Before I jump feet first into the year 1992, there are a couple of important musical happenings I've overlooked from 1991. The first being in June of that year, the band Anthrax put out a new release entitled "Attack of the Killer B's" a collection of b sides, singles, and cover songs the band had recorded. There were some pretty cool gems on this record, and a few not so desirable songs, but there were two songs in particular that did it for me. The first was a 91' redux of "I'm The Man" the rap/metal song Anthrax did in 1987... The one song that essentially changed me as a person. The new version was done with actual drum machine beats instead of their singer Joey on drums. The vocals were all re done and they even added in some new extra lyrics. It was pretty exciting hearing a new version of such a beloved classic.
The second song in question really got me excited. It was a cover of Public Enemy's "Bring Tha Noise" and it was heavy! Guitarist Scott Ian did the rapping for the last two verses and Chuck D from P.E. did the first two verses. This song was absolute perfection to me. The proper mixture of rap and metal brought together in harmony. They even ended up putting out a music video for the song, which I watched countless times. It always pumped me up and had me wanting to throw down in the mosh pit.
The second happening didn't seem like that big of a deal at the time, to me it was just another concert. But now looking back, I realize exactly how fortunate I was to have been in attendance. Derek, much like myself, had a knack for discovering new unheard bands before the mass media and public got their hands all over them. He was the first guy who introduced me to grunge music before the scene blew up, and he had also introduced me to all these new bands I had never heard of such as Steel Pole Bathtub, The Melvins, MudHoney, Temple of the Dog and Nirvana, just to name a few.
Nirvana however, was the band Derek liked the most. He played me their first album "Bleach" and I absolutely loved it. I quickly showed it to my friends, and my buddy James and I concluded they were kind of like a Motörhead Jr. Derek told me of how the first time they played Toronto only 7-20 people showed up. That's how low key they were at the time. Now he had informed me they were coming to play Toronto in September, so naturally we went out and got tickets. The Melvin's would be the opening act and the show would take place at The Opera House.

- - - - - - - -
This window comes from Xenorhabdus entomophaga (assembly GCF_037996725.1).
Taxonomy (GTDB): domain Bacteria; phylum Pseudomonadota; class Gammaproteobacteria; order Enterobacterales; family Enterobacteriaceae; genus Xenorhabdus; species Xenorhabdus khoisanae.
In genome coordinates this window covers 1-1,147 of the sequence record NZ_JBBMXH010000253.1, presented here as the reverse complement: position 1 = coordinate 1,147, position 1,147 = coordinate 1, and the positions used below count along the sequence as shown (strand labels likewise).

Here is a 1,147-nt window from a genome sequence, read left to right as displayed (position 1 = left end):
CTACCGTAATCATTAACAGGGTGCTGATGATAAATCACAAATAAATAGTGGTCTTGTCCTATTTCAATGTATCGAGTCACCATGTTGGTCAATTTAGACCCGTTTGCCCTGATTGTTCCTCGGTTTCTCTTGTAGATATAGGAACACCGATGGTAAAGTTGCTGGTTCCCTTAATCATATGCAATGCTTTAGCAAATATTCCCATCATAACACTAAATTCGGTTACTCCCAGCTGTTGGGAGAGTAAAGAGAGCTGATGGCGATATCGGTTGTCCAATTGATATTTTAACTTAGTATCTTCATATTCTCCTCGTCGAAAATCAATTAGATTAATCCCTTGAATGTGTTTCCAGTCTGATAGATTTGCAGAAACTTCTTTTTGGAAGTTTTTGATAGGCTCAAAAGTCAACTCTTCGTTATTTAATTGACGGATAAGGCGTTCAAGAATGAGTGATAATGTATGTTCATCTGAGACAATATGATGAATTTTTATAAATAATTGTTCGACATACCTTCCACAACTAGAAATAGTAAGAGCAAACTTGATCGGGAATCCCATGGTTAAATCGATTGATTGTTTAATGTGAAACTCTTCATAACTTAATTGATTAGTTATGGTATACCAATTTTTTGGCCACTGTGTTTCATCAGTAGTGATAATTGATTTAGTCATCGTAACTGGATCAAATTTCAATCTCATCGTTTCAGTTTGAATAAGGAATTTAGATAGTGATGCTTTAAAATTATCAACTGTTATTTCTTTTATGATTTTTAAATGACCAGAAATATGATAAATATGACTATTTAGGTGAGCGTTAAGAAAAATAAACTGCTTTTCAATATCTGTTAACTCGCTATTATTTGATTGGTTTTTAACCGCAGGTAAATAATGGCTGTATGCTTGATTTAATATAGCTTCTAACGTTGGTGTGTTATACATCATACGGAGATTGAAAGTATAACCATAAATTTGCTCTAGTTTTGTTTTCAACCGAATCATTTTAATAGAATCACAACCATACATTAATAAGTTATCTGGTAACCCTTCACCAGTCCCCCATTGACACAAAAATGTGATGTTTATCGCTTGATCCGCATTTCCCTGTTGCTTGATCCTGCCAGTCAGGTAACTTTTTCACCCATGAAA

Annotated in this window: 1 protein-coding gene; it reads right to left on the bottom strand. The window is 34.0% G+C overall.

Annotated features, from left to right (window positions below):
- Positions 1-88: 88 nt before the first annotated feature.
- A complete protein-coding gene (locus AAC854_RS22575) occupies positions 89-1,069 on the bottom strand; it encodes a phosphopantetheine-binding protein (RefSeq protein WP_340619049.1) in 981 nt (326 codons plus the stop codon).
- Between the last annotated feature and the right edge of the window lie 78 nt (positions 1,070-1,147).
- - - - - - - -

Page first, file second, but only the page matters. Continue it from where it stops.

The day of the show I actually had a rehearsal for my Uncle's wedding that I was to be a groomsmen in. It was in Toronto, so as soon as things wrapped up, I hopped on the subway and was off to meet D. We headed to the show and found a comfy spot in the upper balcony area to watch The Melvins. I was somewhat familiar with their music, but on this particular night nothing was recognizable to me. For their entire set it felt like they would hit a note, let it ring on for as long as possible, then repeat the process. It seemed as if the whole performance was just droning noise, but they actually played the entire Eggnog EP. I dug it.
Nirvana finally hit the stage, so D and I hit the floor, positioning ourselves to the right of the stage in front of the speaker stacks. We had acquired a demo sometime back of their newest album "Nevermind" which had just hit stores, so we were more than familiar with all of the material they played. As we rocked out in the pit things were getting congested and uncomfortable, so Derek started head banging wildly, his chunky dreadlocks smacking people in the face, causing them to back out of our personal bubble. What a great guy to be at a concert with I thought to myself. Nirvana put on one hell of a performance, and we were right there the whole time giving them all of our energy.
At the end of their last song, their frontman Kurt Cobain dove onto the drums, causing the kit to dismantle. From there the band started trashing all of their gear. Kurt swung his guitar around, smashing it off speakers, the drums, and the stage. I had never seen a band do something like this with the exception of Pete Townshend from The Who, who was famous for smashing his guitar, which I had only ever seen on tv. It was wild to witness such carnage in person, and according to Derek they did this at the end of every gig. I couldn't figure out how an unknown band could afford to wreck their gear every time they performed.
I left the show that night in absolute awe and bliss. I chalked it up as another concert ticket stub to add to the collection in my wallet, but I had no idea exactly how special the night was. Nirvana's "Nevermind" would soon blow up, bringing the band into the spotlight of the media, creating stars of the Seattle Boys, one of whom would go on to take his own life and become an icon in the music world...